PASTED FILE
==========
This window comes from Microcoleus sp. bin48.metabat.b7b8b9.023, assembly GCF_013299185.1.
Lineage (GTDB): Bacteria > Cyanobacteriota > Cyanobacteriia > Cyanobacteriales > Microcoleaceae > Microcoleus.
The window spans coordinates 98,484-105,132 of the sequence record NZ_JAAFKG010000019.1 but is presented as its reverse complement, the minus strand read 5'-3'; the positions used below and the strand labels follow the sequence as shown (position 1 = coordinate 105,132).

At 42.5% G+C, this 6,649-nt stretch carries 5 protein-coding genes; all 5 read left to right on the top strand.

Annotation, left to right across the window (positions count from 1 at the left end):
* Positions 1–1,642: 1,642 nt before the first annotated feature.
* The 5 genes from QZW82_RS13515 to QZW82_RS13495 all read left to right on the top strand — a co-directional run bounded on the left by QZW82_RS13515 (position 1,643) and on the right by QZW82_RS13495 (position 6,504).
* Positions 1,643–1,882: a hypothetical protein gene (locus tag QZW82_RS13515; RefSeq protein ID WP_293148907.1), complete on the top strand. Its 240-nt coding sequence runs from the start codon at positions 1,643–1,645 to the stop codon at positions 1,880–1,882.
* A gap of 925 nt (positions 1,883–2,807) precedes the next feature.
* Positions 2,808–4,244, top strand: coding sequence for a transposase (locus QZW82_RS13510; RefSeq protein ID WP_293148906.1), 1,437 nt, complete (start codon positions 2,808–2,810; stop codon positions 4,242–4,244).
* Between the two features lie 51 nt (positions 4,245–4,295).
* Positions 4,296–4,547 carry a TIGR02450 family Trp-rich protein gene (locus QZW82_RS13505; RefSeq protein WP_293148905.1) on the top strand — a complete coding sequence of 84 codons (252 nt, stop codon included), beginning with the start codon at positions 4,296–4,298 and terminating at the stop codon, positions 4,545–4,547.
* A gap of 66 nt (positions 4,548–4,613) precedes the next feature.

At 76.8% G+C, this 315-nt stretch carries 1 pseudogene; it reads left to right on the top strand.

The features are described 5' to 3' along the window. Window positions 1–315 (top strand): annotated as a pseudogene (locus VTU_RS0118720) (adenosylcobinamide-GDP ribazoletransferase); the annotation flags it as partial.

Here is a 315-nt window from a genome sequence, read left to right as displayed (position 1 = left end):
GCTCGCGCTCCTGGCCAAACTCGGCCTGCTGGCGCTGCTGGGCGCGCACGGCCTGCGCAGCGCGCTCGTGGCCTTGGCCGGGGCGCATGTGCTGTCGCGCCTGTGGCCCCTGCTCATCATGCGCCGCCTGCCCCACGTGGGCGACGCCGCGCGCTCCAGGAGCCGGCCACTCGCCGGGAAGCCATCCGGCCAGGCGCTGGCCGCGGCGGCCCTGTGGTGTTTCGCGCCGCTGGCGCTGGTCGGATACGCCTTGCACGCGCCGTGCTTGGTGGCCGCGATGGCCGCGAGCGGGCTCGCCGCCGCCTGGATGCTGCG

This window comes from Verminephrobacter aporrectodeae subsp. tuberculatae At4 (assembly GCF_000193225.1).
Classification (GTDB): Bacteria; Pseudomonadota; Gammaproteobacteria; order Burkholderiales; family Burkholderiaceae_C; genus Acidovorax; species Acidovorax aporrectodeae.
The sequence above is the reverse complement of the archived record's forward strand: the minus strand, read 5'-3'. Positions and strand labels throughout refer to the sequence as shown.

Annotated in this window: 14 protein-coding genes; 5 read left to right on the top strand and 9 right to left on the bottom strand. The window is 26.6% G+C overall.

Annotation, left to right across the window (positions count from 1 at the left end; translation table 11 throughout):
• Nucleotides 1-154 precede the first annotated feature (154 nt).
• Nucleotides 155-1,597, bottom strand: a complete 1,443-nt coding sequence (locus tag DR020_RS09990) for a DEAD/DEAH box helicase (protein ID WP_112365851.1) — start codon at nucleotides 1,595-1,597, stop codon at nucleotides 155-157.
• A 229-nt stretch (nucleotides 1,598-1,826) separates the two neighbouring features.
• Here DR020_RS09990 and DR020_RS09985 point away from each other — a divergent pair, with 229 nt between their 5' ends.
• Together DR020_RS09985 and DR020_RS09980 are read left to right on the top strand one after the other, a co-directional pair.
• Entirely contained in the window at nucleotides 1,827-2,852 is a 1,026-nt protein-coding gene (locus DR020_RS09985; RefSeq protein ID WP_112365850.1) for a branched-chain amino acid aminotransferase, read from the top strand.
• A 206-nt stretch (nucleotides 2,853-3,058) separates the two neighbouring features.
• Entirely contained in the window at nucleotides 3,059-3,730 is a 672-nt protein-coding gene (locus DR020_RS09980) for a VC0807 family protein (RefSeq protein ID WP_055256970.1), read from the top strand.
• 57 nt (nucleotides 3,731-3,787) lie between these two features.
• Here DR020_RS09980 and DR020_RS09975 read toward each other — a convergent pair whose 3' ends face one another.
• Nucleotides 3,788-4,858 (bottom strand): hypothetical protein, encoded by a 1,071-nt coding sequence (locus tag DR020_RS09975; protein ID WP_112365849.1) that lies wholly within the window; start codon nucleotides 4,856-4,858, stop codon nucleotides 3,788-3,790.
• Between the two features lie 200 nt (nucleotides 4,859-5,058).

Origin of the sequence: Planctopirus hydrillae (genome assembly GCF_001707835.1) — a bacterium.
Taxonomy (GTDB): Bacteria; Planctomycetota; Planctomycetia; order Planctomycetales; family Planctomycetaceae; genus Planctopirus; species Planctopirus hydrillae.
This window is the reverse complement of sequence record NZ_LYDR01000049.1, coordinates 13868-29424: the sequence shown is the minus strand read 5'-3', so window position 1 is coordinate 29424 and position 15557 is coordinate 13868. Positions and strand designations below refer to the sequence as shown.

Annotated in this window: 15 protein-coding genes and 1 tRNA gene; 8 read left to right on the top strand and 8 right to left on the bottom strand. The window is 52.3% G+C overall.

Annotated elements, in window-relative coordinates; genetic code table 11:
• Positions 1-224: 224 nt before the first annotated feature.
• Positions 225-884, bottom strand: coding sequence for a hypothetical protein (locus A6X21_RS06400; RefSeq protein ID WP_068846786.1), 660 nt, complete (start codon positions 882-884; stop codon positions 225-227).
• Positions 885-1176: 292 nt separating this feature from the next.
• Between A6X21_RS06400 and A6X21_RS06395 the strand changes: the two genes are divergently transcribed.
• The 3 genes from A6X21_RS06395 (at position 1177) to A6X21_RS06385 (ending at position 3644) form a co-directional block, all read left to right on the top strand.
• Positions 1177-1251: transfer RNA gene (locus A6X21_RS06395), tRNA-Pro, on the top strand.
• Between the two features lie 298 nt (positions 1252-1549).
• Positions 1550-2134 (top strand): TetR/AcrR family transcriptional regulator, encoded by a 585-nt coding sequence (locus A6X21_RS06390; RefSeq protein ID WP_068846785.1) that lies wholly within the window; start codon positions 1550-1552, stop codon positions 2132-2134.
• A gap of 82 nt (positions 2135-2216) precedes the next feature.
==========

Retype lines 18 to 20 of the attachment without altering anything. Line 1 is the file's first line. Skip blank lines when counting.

This window comes from Verminephrobacter aporrectodeae subsp. tuberculatae At4 (assembly GCF_000193225.1).
Classification (GTDB): Bacteria; Pseudomonadota; Gammaproteobacteria; order Burkholderiales; family Burkholderiaceae_C; genus Acidovorax; species Acidovorax aporrectodeae.
The sequence above is the reverse complement of the archived record's forward strand: the minus strand, read 5'-3'. Positions and strand labels throughout refer to the sequence as shown.